bunn: (Kettlehat)
I just drove past the old railway embankment where the Terror Goat brought fear to Rosie and Brythen a couple of days ago, and can report that it has ESCAPED.  Its enormous shaggy form is now wandering free among the old mine buildings, munching on brambles and looking ridiculously smug.   If it jumped off the railway embankment then it has survived a 20ft fall, but I suppose that is nothing to a goat.
Read more... )
--
In other news, I'm still writing that 'what if Feanor didn't go to the Halls of Mandos after his death' story, only it has sort of segued into the Silmarillion from the Feanorian point of view that I have vaguely thought of for years but had always thought would be too long and boring to write.  Apparently I am now writing it.  I can tell you are gripping your chairs with excitement :-D

In further random animal news, I have just stopped Yama Bungle cat from trying to climb up the chimney.  I don't know if he can actually get up there, but I'm not keen to find out that he can and has got stuck.  I guess this means he is feeling better. 
bunn: (Car)
Driving back from walking the dogs, I had the Ipod on random shuffle. First it gave me 99 Red Balloons, which for those with imperfect memories of 1980s pop, is a dystopian tale of how a day beginning with a minor act of environmental vandalism ends in global nuclear catastrophe. It ends with the singer standing in the dust that was a city.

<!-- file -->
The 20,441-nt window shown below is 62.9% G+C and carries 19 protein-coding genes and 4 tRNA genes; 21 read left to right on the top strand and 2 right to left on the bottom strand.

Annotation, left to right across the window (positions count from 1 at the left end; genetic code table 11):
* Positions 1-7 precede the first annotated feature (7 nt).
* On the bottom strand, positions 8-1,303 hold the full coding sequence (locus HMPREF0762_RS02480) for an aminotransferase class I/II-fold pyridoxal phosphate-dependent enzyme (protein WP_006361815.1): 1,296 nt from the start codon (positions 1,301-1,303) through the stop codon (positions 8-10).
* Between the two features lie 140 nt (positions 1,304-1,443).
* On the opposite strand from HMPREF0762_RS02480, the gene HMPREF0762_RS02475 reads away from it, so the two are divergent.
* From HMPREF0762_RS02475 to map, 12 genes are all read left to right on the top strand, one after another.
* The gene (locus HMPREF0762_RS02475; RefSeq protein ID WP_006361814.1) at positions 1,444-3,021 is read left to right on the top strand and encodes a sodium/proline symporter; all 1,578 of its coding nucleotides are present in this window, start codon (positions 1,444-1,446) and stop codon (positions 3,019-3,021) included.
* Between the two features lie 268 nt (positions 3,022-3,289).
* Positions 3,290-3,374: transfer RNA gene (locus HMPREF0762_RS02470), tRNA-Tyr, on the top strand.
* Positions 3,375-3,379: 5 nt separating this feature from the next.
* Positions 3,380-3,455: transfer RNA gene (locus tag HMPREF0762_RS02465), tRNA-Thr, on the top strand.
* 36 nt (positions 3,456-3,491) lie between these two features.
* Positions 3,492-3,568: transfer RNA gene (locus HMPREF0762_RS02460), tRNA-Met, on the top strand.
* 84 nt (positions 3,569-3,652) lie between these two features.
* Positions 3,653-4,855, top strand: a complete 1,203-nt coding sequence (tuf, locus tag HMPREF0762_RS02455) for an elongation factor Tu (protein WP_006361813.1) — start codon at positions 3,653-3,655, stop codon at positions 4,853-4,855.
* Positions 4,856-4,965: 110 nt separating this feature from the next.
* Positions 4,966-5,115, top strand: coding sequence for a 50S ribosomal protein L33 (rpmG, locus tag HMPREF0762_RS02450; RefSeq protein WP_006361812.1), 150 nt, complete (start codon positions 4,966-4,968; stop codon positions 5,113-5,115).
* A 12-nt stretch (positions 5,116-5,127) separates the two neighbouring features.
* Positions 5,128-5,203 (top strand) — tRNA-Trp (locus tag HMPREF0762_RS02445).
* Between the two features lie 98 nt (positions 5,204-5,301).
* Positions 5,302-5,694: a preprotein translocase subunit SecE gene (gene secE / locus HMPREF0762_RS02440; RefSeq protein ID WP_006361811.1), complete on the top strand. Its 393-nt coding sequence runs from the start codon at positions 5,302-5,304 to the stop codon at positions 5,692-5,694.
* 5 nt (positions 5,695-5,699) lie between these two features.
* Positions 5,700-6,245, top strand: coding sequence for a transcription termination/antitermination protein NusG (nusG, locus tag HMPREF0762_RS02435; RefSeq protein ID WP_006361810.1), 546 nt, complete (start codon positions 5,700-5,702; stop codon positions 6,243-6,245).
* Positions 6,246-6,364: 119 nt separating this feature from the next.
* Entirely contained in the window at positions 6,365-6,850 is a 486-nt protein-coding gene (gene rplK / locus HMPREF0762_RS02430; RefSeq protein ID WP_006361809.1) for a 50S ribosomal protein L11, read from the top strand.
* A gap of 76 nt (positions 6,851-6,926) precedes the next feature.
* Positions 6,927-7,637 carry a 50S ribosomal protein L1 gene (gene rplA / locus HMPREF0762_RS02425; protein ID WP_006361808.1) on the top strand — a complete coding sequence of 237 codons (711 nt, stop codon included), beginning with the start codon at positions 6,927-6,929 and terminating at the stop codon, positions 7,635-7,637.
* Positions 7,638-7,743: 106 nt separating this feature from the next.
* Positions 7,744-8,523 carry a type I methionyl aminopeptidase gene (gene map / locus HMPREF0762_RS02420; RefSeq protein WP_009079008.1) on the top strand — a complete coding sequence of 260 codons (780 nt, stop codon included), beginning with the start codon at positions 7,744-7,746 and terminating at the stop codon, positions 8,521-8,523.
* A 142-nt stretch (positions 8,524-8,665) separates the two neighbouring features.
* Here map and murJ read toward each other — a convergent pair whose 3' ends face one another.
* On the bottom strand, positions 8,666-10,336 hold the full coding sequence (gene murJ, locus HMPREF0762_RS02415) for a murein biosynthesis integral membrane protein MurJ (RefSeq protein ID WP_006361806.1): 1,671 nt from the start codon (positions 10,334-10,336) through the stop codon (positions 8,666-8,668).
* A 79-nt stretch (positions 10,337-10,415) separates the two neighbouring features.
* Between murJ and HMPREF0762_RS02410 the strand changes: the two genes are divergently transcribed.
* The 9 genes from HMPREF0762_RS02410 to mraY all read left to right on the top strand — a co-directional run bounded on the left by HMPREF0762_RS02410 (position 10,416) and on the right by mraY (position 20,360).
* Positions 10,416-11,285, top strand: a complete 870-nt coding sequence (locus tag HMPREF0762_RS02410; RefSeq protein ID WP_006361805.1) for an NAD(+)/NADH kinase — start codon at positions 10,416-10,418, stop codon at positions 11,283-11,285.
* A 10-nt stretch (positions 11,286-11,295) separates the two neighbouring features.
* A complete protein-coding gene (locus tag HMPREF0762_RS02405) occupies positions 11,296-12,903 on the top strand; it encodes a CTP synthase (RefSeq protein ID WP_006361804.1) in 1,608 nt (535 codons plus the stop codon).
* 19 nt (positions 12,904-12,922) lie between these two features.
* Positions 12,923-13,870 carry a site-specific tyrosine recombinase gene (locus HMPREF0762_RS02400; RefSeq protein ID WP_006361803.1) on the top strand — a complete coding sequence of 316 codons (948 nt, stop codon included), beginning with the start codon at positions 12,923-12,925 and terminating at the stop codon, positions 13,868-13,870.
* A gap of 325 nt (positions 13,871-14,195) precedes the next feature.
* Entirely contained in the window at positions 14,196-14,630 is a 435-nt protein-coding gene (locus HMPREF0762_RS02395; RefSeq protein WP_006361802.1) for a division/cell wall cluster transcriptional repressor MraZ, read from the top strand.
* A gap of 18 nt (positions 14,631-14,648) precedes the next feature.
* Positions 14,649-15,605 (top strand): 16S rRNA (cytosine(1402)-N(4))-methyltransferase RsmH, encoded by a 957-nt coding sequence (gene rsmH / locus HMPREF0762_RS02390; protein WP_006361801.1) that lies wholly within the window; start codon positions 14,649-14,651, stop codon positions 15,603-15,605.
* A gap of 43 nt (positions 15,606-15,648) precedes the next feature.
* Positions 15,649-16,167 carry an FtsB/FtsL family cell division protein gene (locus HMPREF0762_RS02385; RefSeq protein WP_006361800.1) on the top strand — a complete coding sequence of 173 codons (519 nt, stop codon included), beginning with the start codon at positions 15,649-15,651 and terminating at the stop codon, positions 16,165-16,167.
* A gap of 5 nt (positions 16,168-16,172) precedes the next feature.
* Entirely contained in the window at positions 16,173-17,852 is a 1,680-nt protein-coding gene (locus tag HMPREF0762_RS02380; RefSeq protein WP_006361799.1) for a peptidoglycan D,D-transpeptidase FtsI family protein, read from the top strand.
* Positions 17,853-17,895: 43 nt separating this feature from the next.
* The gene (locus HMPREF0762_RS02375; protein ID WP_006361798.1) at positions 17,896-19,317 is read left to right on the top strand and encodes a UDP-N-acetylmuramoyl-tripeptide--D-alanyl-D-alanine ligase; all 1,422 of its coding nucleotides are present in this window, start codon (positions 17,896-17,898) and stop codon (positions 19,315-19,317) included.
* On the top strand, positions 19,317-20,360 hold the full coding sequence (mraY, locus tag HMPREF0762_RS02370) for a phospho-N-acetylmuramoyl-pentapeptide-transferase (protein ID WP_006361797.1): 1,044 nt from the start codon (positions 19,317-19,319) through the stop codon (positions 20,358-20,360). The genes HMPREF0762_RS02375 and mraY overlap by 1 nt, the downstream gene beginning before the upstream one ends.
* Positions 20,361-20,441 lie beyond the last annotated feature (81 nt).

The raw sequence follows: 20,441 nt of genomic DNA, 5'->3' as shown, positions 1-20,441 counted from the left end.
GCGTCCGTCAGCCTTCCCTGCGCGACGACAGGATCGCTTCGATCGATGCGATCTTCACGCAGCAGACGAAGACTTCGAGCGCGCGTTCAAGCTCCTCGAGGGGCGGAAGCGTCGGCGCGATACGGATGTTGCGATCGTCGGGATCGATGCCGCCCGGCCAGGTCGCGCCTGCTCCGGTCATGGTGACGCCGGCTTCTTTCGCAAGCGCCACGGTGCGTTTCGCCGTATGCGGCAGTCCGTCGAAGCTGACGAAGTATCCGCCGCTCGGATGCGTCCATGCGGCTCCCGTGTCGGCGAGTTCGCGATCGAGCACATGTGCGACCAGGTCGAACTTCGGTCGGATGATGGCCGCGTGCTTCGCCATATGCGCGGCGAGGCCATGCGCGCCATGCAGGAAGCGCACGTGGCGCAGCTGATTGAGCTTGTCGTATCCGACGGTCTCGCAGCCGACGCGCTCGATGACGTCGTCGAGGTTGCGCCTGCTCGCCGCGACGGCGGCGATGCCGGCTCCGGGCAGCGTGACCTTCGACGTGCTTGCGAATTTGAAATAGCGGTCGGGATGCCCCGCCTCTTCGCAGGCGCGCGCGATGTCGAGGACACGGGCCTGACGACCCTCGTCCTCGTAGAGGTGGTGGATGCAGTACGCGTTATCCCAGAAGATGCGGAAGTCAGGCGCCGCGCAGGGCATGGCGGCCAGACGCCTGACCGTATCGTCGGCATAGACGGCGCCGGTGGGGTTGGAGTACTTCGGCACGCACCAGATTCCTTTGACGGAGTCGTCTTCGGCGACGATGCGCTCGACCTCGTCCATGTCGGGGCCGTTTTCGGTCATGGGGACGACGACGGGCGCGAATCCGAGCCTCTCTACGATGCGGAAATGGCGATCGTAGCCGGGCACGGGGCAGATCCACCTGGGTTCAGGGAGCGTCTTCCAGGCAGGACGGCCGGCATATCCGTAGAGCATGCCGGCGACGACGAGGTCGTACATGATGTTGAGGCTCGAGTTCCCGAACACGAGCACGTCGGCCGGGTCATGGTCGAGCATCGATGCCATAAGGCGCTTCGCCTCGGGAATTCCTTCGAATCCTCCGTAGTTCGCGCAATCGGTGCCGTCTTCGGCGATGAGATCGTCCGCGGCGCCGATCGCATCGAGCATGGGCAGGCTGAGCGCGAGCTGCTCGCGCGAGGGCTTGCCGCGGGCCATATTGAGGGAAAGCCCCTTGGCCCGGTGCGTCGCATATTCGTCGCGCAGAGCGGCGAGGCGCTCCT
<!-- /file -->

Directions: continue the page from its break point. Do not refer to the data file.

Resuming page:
And then my Ipod, which, it appears, is an unsung musical genius, swung straight into Bill Bailey's Cockney Medley : I swear the join was completely invisible, I didn't even realise the first song had ended until suddenly the lyrics. (And wtf, youtube, with the visuals on that Bill Bailey video? But it does start at just the right point).

And Helga Saab, whose internal IT originates from 2002, and so has a somewhat shaky relationship with the Ipod, who she considers newfangled and confusing, announced the second song on her display by saying BILLB LOONS

... perhaps you had to be there. But I almost drove into a hedge I was laughing so much.
bunn: (Rosie Down Hole)
I spent two hours yesterday walking, and then running through increasingly darkening woodland in woeful pursuit of Rosie Roo, who had somehow lost me.

In the woods, where black shapes of trees stood starkly against the darkening sky, strange noises came out of the dark: most notably a vast grumbling hissing rumble which I cannot explain except by introducing a dragon.